September 24, 2017
Good News, Bad News About Kids and Guns
Health News

Good News, Bad News About Kids and Guns

by Keng Lam  |  

Firearms are the third leading cause of death among people under the age of 18 in the U.S., beating any infectious disease or congenital conditions. That’s perhaps not surprising; after all, it’s hard to locate another developed country that allows easier access to guns than the U.S. Each year nearly 1,300 American children die from gunshot wounds, and another 5,790 are treated for them.

Now, a new study in the journal Pediatrics has provided both encouraging and frightening news about this national problem. Researchers from the CDC looked at national data from 2002 to 2014 and found that accidental firearm deaths and gun-related homicides among minors declined during that period. They also found that firearm suicides in under-18-year-olds declined from 2002 to 2007. The (very) bad news: That trend reversed after 2007, with firearm suicides among children and teens rising steadily through 2014.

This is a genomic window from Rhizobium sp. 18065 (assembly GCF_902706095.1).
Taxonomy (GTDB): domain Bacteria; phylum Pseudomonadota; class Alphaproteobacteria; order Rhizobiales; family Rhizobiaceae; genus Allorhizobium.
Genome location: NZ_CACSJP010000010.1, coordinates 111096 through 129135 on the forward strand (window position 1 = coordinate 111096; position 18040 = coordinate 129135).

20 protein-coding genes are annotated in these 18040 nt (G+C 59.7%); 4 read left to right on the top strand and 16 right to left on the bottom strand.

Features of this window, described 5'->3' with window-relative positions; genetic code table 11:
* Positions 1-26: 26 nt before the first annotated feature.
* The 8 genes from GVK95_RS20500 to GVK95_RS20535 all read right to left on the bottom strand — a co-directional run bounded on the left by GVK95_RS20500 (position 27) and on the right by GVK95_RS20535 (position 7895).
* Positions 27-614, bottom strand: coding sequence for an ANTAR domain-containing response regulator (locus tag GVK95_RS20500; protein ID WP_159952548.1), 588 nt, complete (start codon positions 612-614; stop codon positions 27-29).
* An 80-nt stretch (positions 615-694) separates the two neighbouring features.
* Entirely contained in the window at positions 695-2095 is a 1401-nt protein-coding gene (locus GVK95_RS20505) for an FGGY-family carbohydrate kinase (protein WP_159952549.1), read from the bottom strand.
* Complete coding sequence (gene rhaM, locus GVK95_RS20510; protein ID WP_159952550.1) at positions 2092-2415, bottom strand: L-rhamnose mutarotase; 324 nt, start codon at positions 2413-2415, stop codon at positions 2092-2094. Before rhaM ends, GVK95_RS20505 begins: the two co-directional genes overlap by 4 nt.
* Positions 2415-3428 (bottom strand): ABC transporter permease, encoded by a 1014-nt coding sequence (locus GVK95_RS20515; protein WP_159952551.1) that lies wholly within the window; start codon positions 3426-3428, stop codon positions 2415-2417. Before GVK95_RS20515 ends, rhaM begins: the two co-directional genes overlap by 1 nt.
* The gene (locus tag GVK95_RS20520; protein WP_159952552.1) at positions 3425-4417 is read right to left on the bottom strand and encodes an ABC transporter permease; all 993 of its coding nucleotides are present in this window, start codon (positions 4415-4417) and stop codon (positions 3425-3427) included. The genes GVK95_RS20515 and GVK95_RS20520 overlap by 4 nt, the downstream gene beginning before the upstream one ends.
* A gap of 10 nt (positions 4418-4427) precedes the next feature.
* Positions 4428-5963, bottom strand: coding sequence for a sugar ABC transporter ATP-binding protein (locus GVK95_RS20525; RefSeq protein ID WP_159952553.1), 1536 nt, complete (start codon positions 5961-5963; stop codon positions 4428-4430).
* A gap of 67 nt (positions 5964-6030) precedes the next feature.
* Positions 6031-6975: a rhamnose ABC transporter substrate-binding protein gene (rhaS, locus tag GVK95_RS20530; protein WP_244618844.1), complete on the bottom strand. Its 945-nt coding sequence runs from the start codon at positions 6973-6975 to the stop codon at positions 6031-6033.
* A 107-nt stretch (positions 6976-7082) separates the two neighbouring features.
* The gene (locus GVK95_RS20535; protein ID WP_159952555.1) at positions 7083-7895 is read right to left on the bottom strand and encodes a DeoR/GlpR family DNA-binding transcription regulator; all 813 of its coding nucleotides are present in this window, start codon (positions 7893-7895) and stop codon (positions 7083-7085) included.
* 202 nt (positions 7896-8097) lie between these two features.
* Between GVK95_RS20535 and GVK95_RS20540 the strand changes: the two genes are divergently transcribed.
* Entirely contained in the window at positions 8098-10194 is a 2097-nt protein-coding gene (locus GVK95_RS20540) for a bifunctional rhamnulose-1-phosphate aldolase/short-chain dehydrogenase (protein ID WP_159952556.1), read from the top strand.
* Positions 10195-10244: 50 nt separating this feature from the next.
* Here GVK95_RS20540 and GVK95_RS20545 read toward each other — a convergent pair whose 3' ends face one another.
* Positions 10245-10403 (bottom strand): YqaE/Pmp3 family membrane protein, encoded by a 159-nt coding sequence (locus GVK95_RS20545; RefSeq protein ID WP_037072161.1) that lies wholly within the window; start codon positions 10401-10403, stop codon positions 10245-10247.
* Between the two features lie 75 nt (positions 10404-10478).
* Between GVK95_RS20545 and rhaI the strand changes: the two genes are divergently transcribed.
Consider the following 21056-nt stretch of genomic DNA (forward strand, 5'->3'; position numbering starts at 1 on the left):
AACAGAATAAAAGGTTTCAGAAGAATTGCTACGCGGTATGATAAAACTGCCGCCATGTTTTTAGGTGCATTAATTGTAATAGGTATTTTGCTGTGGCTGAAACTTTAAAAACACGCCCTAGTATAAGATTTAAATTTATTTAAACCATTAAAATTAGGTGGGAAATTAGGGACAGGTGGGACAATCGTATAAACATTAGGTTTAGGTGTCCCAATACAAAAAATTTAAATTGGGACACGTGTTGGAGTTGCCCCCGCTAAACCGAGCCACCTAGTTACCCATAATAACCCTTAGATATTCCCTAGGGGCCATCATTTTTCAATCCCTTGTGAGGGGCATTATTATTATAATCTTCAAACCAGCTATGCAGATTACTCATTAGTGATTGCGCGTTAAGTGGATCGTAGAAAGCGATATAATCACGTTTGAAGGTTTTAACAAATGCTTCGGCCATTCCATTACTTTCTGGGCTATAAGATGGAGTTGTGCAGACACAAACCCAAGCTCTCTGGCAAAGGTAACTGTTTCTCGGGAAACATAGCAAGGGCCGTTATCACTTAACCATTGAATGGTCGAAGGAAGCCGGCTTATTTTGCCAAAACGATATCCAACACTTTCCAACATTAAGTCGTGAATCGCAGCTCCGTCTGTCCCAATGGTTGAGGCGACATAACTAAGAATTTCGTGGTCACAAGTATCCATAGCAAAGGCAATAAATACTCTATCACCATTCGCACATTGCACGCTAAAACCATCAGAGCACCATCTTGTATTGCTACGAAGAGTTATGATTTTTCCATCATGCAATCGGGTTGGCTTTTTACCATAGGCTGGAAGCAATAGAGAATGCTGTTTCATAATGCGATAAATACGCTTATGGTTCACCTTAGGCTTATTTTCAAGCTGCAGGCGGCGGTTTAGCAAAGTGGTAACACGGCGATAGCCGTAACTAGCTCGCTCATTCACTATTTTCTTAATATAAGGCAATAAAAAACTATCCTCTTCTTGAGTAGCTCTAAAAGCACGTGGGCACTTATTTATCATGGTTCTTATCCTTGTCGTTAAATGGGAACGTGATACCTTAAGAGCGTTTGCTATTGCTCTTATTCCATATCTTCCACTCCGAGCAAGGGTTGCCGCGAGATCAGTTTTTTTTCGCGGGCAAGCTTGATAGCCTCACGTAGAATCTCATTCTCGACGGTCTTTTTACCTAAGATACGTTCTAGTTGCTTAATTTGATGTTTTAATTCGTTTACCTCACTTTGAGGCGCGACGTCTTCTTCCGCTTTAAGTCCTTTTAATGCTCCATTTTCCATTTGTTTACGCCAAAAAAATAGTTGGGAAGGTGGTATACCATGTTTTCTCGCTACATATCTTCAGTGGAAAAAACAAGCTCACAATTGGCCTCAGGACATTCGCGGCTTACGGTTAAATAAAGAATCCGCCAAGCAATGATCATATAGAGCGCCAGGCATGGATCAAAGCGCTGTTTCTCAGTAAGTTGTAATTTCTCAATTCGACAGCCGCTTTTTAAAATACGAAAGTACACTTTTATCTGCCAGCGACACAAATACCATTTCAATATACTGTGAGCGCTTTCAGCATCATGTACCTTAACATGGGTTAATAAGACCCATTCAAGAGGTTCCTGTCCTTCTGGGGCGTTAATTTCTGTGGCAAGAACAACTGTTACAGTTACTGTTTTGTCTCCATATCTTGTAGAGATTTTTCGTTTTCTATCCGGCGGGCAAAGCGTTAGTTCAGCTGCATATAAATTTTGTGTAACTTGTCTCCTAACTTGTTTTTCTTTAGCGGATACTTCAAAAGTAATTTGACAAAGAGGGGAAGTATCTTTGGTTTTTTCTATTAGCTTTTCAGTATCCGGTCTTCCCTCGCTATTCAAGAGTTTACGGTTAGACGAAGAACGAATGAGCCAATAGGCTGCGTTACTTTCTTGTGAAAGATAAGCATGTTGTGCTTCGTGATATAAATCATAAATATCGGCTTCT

Other research from the CDC has found that rates of adolescent suicide from all causes (not just firearms) rose substantiallyin the U.S. between the years 1999 and 2014, with the largest increase among girls ages 10 to 14, whose incidence of suicide rose 200 percent in that 15-year period.

It’s not yet clear what exactly accounts for the rising rate of firearm and other types of suicides in minors. Easy access to weapons and the effects of social media on mental health are two factors that researchers are exploring.

Whatever the causes, parents should be aware that impulsive suicide is common in this age group, so decreasing the availability for lethal means can help. Parents who keep any firearms in the home should follow evidence-based practices for storing them—including locking up all firearms and ammunition and storing them in separate places—that are known to save lives. Parents should also be on the lookout for emotional or behavioral changes in their child that could point to an increased risk for suicide. If such changes occur, the child’s pediatrician or a mental health professional should be contacted right away.

Also see Teens and Mental Health and The Shot No Child Should Get.